Age of anxiety detected in key European Union countries

by Ray Clancy on April 18, 2017

People in parts of Europe are becoming more pessimistic with research highlighting a growing trend in the UK, France, Germany, Spain, Poland and Sweden of widespread gloom and anxiety.

The pan-European study found low levels of trust in both European Union and national political institutions and less support for cultural and ethnic diversity at a time when immigration has become a major issue in many countries.

The research, led by British based think tank Demos, also found that the majority in every country apart from France regard globalisation as having been a positive force in their country, and there is generally widespread support for other aspects of social liberalism, including same sex marriage and women’s economic emancipation.

Some five think tanks contributed to the study to put together a snapshot of feelings in the six major countries in the EU and sought to find out views on the outlook for 2017 as well as an insight into each of their respective social, cultural, economic, historical and political environments.

France was found to be the most pessimistic with a distrust and despair taking hold in the run up to this month’s first round of the 2017 Presidential Elections, with the vast majority of citizens believing both further terrorism and financial crises are imminent.

The research recorded an ‘acute sense of economic and security concerns’ along with distinctly negative views about both globalisation and cultural diversity, compared to other EU member states.

In the UK the research detected a big divide between those who welcome globalisation and see leaving the EU as a positive move and those who have a more closed global attitude views on international cooperation, cultural diversity, frequency of international travel, and the breadth of social and work networks displaying a gulf.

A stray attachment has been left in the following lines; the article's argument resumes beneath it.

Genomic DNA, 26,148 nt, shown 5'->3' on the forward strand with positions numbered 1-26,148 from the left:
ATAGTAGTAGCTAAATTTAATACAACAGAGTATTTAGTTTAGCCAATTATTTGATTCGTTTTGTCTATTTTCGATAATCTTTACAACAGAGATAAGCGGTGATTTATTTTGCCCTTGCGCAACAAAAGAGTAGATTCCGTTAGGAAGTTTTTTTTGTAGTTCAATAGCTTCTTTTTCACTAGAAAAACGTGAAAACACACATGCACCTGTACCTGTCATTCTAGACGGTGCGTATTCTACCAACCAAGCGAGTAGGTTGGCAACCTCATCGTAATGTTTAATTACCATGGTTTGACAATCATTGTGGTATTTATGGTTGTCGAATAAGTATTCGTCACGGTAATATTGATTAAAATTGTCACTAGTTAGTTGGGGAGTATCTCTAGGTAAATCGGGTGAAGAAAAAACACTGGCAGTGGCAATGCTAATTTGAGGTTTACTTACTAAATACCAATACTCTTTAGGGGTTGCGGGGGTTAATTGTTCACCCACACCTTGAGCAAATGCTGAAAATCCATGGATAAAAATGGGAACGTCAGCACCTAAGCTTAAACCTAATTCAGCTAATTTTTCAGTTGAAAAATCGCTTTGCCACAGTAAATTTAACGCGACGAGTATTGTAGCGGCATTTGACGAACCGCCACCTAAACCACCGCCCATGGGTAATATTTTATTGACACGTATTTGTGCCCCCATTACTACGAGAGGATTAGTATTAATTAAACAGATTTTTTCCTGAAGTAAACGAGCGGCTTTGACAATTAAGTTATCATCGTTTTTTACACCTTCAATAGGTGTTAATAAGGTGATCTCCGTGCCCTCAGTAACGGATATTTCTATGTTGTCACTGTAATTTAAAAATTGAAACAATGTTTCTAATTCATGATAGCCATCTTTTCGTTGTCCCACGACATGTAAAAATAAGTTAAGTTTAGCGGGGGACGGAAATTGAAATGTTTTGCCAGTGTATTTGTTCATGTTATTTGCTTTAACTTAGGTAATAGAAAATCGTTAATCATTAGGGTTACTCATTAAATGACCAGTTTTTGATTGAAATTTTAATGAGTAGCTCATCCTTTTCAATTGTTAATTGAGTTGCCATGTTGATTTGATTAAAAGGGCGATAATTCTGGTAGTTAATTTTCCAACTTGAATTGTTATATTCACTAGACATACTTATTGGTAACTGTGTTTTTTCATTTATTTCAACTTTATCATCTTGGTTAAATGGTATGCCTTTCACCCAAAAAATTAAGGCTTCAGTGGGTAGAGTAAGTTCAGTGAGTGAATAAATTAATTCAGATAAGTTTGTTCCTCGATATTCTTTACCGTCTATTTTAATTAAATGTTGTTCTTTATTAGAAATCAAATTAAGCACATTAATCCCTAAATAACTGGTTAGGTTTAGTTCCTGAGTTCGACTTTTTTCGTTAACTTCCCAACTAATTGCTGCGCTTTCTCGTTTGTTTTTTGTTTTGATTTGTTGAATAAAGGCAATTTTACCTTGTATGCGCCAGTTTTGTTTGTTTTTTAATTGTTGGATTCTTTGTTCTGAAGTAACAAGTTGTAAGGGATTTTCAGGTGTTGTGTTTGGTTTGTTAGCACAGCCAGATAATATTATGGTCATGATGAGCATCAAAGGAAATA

People in Germany are concerned about the EU’s impact on their national finances and welfare system, and large minorities are also concerned about its capacity to erode national identity and compromise employment levels. It also found a significant gulf of understanding between German citizens and politians who dismiss concerns as generalised or misplaced.

Anti-immigration feeling has been growing in Sweden which has always been regarded as one of the more liberal countries in the EU. It detected a growth in nationalist views.

Poland remains strongly pro-European and in favour of globalisation, despite the election of a far right populist Government but Government supporters were found to hold much stronger fears of Islamic terrorism, migration and national security than economic matters.

While Spain stands as an exception to the trend towards far right populism but the research found that attitudes towards immigration are hardening and many citizens believe it should be reduced to help boost the economy and job prospects.

‘The picture painted by the research is certainly cause for concern for those who would like to see Europe, and a post-Brexit UK remain both internally cohesive and open to the world. There is no doubt that we are living through a transition that feels cataclysmic in nature, disruptive, challenging and potentially dangerous,’ said Sophie Gaston, head of international projects at Demos.

‘But the question as to whether this is the beginning or the end of something has not yet been decided. It is important that European governments, and the European Union itself, do not succumb to reactive policy making and short term thinking to try to stem the tide of populism, nationalism and authoritarianism,’ she added.

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